Measure W Would Bring Rent Control, Tenant Protections To National City
While much attention this election is on the statewide proposition that would remove limitations on rent control, a local battle is playing out over a National City measure to implement a policy that restrict increases on tenants.
Measure W would set annual rent increases in the South Bay city at a rate equivalent to the percentage increase in the Consumer Price Index, but at no more than 5 percent each year. It would also create a rent control board funded by landlord fees and protect tenants from eviction except in specific situations.
The measure comes from a coalition of community organizations after residents raised concerns about high housing costs. More than 62 percent of renter households in National City pay 30 percent or more of their income on housing, according to a memo from the city attorney's office. But opponents argue the ordinance would lead landlords to divest from the rental market.
Rafael Bautista of San Diego Tenants United said the ordinance is necessary to protect the large share of rent-burdened tenants and that a 5 percent ceiling still allows landlords to earn money off their properties.
“This is increased revenue, this is not already profits, this is increased revenue," Bautista said.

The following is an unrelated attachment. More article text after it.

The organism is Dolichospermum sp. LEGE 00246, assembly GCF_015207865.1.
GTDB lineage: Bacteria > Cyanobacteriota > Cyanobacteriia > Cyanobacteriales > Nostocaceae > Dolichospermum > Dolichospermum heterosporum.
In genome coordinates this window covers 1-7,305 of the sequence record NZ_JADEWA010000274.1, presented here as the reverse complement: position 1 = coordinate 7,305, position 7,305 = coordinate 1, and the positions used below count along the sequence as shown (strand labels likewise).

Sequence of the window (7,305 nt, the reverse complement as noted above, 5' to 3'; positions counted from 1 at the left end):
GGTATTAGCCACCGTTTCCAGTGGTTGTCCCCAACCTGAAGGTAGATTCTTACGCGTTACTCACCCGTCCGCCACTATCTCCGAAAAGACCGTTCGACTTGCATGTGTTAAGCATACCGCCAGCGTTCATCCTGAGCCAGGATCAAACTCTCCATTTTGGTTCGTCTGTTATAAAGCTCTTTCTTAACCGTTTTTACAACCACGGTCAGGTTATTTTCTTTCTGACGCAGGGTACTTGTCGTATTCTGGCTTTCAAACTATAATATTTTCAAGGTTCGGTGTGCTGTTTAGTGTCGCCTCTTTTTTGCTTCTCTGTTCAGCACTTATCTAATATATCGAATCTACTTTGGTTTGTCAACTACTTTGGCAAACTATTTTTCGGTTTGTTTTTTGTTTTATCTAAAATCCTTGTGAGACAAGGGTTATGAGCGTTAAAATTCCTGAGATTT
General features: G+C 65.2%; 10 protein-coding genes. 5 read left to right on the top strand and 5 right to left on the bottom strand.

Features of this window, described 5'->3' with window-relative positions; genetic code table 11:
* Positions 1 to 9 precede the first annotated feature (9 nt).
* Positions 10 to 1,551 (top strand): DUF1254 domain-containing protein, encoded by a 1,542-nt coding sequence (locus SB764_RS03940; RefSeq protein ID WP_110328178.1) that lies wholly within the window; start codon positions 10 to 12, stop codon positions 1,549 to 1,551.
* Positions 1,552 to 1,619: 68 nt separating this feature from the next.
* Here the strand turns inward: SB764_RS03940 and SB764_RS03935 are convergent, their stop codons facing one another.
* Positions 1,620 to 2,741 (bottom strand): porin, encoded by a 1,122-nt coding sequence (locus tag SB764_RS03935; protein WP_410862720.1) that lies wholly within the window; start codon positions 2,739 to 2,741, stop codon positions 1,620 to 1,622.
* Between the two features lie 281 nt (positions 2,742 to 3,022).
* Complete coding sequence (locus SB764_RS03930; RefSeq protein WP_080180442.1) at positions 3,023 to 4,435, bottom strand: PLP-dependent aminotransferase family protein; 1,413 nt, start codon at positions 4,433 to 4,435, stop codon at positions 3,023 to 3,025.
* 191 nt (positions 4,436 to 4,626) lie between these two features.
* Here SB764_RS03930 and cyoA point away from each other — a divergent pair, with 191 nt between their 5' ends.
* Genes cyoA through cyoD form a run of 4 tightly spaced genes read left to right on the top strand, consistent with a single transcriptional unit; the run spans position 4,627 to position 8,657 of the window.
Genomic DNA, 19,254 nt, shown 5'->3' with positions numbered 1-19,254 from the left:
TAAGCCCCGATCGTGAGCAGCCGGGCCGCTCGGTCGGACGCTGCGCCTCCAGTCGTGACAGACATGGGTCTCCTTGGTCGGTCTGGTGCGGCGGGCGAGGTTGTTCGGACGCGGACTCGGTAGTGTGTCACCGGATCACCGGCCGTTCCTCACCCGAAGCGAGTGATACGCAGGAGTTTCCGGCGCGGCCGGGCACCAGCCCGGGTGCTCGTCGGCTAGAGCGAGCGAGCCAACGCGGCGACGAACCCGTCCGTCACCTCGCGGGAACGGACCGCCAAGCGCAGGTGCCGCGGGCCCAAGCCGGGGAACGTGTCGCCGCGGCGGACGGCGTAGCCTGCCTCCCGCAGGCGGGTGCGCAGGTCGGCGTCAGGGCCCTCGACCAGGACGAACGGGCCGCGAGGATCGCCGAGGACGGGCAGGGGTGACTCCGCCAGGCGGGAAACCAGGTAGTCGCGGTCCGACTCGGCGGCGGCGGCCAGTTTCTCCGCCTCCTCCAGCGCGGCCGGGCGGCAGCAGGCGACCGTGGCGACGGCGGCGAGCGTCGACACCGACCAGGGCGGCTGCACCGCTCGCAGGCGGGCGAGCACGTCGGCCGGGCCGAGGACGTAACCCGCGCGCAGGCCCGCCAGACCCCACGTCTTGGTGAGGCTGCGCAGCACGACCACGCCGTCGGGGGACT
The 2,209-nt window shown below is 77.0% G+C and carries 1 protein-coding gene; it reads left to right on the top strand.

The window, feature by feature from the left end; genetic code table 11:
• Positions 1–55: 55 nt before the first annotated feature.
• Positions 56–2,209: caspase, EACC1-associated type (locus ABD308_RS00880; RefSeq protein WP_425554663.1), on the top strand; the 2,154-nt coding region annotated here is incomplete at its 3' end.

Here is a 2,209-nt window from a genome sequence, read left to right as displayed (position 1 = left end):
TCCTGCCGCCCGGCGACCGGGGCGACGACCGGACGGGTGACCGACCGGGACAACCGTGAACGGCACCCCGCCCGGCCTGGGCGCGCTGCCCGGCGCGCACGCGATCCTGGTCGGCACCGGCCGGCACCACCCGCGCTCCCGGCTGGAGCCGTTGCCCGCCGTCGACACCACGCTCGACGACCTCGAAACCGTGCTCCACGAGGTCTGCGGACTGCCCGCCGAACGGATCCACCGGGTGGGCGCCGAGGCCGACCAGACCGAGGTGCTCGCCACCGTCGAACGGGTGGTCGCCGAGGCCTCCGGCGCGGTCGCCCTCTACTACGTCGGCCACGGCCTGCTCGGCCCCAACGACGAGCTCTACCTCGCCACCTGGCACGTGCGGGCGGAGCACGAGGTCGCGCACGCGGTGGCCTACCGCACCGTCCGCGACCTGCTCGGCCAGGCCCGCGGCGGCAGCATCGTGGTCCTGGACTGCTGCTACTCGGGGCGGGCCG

San Diego County Apartment Association spokeswoman Molly Kirkland says the regulations would deter landlords from investing in rental properties that need improvements.
"They’re going to need new roofs, they’re going to need new counter tops — everything that degrades over time, and that unfortunately costs money," Kirkland said.
Kirkland was also opposed to the ordinance's provisions on relocation fees and tenants' right of relocation and first right of refusal.
Under the measure, landlords would be required to pay $7,000 to $10,000 for tenants who are asked to vacate when the property owner removes the unit from the rental market. If the unit later goes back up for rent, the previous tenant must be offered the opportunity to move back at the price they were paying in rent before they moved.
Paola Martinez-Montes, director of Alliance of Californians for Community Empowerment and member of the coalition behind the measure, said these provisions were included to ensure low-income families could afford to remain in their communities when forced to move out of their home.
"Where their children go to school, where they go to work, where they grocery shop, where their families and friends live," Martinez-Montes said.
However, the ordinance acknowledges landlords' "right to a fair return on their investment" and permits them to request individual rent increases for reasons that include changes in property taxes, maintenance costs and capital improvements. But Kirkland notes three out of the five board seats would be reserved for tenants.